A Colorado mom is on a mission to raise money for her daughter’s type 1 spinal muscular atrophy (SMA) treatment — that would save her child’s life.
What is Spinal Muscular Atrophy?
Affecting approximately 1 in 10,000 people, spinal muscular atrophy (SMA) is a rare genetic disorder that causes mild to severe muscle weakness and degeneration. The types of spinal muscular atrophy vary based on severity and age the condition was developed.
Type I (Werdnig-Hoffman disease) — which is the type Maisie has — is a severe type diagnosed at or soon after birth. It causes developmental delay and inability to sit or support the head independently. It also causes breathing and swallowing issues.
Treatment vs Treatment
This is the reality for Maisie and her family:
“She can’t be left alone ever, because in a second she can choke on her own secretion. It just takes one cold to kill them. We lost Maisie twice. We’ve had to resuscitate her two times so far in her life,” said Ciji, Maisie’s mom.
Ciji regularly has to conduct what’s called a cough assist—as well as a “suction,” that gets rid of excessive secretion from Maisie’s mouth.
“It’s pretty horrible, gruesome stuff,” she said. “As a parent, it’s nothing that a parent should have to ever do to their kids.”
That is why Ciji is doing everything she can to raise the $2.2 million needed for the FDA-approved treatment for children under 2 years old — a new gene therapy called Zolgensma.
This treatment not only halts disease progression, but can ultimately reverse symptoms over time.
“This is my baby and I want to give her the best chance at life, and I can’t do that,” she said. “I can’t do that because I don’t have $2.2 million.”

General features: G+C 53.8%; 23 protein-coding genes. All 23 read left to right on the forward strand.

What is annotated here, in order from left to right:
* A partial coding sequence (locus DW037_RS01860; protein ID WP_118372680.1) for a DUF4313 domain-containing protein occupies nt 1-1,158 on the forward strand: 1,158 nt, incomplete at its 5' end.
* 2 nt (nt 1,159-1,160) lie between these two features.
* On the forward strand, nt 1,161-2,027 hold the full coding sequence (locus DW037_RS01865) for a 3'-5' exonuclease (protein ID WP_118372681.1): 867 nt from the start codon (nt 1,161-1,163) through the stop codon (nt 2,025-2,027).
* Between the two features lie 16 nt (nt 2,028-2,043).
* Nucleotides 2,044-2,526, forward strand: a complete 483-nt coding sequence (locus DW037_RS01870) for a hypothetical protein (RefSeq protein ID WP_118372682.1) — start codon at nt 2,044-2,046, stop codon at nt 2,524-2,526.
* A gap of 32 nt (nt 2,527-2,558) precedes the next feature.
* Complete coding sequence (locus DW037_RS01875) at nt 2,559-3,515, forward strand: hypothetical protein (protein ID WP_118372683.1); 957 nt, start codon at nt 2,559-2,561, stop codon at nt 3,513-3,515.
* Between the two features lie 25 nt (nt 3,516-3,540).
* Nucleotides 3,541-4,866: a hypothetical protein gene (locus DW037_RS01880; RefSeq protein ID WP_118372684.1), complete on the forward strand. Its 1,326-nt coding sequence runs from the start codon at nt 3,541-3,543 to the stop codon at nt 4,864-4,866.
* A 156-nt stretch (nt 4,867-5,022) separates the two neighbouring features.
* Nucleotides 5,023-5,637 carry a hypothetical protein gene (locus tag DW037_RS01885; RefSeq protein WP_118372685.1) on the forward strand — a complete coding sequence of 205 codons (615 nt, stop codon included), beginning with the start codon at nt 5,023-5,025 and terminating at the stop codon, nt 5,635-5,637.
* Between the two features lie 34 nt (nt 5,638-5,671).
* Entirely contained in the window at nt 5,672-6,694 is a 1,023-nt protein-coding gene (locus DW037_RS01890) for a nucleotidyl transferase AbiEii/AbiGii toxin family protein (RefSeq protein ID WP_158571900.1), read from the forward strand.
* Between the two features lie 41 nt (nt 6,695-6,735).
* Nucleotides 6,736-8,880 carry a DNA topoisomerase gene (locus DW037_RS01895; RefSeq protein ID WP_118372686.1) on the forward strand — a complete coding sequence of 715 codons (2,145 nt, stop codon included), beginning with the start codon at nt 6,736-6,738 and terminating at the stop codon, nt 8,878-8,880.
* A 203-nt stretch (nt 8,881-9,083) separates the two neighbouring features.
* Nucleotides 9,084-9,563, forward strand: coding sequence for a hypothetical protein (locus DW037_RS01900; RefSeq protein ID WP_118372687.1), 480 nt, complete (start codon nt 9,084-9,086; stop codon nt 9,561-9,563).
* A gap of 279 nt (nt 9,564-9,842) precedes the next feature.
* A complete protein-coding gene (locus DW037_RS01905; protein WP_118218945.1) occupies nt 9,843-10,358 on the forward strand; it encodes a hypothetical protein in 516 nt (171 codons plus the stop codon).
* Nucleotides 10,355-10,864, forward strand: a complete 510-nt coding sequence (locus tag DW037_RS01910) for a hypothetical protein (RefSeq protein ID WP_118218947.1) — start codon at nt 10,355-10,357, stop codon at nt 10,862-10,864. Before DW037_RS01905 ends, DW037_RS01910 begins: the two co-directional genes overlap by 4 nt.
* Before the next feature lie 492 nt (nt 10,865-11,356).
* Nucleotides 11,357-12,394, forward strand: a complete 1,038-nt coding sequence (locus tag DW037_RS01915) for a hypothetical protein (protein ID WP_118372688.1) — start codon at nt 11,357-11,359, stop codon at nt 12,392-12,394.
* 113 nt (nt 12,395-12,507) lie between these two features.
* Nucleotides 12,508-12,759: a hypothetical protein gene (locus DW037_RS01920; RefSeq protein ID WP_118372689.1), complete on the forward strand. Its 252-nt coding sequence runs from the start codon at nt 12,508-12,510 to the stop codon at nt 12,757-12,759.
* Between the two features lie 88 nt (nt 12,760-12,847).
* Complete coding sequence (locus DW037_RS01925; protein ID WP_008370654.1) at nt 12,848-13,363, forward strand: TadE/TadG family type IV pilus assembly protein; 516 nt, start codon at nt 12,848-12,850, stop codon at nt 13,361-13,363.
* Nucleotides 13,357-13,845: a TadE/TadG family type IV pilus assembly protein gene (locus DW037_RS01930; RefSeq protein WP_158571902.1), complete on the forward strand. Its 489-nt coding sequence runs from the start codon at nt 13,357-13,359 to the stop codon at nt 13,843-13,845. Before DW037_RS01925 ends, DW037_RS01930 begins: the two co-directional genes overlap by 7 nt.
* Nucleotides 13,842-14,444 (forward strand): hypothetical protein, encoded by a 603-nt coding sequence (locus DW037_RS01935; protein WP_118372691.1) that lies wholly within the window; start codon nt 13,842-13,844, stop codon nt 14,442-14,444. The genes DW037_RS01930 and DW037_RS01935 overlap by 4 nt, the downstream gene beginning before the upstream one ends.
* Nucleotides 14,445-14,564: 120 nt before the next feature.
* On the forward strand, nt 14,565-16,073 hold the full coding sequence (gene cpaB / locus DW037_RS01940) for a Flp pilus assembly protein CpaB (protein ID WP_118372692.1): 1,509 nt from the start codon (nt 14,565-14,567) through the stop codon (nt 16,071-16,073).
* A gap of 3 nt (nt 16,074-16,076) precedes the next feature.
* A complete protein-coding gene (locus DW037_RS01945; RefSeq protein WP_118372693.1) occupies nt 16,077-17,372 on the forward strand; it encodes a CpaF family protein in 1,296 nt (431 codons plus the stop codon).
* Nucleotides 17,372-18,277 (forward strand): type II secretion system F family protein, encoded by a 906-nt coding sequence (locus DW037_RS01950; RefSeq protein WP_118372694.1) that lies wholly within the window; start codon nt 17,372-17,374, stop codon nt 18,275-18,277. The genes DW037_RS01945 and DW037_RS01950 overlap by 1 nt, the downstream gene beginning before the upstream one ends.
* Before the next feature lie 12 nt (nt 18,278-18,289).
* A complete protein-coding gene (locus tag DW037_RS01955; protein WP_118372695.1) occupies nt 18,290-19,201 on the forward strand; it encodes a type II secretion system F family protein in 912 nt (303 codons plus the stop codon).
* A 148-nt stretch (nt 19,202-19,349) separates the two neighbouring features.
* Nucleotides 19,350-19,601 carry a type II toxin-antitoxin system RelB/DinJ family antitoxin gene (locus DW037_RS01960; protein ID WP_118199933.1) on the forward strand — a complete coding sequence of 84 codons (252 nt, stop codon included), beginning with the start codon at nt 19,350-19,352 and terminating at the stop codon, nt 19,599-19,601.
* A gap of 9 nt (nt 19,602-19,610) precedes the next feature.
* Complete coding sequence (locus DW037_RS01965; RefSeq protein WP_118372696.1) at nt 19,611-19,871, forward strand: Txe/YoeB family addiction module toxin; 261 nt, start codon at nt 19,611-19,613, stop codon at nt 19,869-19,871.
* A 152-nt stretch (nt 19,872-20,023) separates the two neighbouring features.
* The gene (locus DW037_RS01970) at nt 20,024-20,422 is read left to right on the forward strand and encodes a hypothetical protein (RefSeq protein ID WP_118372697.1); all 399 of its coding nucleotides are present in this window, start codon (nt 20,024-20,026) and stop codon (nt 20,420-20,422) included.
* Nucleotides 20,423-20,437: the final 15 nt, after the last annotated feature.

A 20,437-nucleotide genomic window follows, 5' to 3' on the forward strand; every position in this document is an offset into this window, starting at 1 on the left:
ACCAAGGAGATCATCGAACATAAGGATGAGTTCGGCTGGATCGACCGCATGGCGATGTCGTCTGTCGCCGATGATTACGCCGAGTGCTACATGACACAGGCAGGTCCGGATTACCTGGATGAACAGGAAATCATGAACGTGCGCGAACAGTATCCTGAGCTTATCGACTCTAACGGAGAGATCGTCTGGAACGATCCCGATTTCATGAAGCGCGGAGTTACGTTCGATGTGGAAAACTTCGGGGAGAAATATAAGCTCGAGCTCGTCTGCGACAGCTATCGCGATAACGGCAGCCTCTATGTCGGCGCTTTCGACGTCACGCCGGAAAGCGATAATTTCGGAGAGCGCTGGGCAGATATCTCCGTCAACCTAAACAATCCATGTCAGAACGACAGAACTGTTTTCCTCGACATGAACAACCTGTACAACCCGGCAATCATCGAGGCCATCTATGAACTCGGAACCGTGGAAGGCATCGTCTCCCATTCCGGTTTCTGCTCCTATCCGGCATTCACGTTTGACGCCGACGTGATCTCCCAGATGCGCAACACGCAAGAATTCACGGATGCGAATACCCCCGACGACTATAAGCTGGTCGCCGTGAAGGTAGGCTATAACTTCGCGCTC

According to Ciji, Medicaid denied Maisie for Zolgensma because she is already using another drug, Spinraza (another treatment that Ciji says just slows the progression of SMA, not stops it, like Zolgensma.).
“She used to not be able to move her arms as well,” said Ciji. “But her breathing continues to decline and that’s why we want the gene therapy because it halts the progression [of the disease].”
Currently, she said Medicaid covers the cost of a Spinraza injection, given every four months at a cost of $125,000.
Ciji doesn’t waste a second underlining the urgency at hand; she says Maisie could be running out of time.
“In May, I watched five of my friends bury their babies — all on Spinraza, all around Maisie’s age.”
In an interview with her local news station Ciji pleads with her community to help her raise the money before it’s too late.
“Please,” she said with tears in her eyes. “This is my baby, and I would do anything for your baby. What would you do if it was yours?”
And when she puts it this way, it really makes sense.
“I could find $2 in the bottom of my purse or in my car. If we could get a million people to find those two dollars, we could do this.”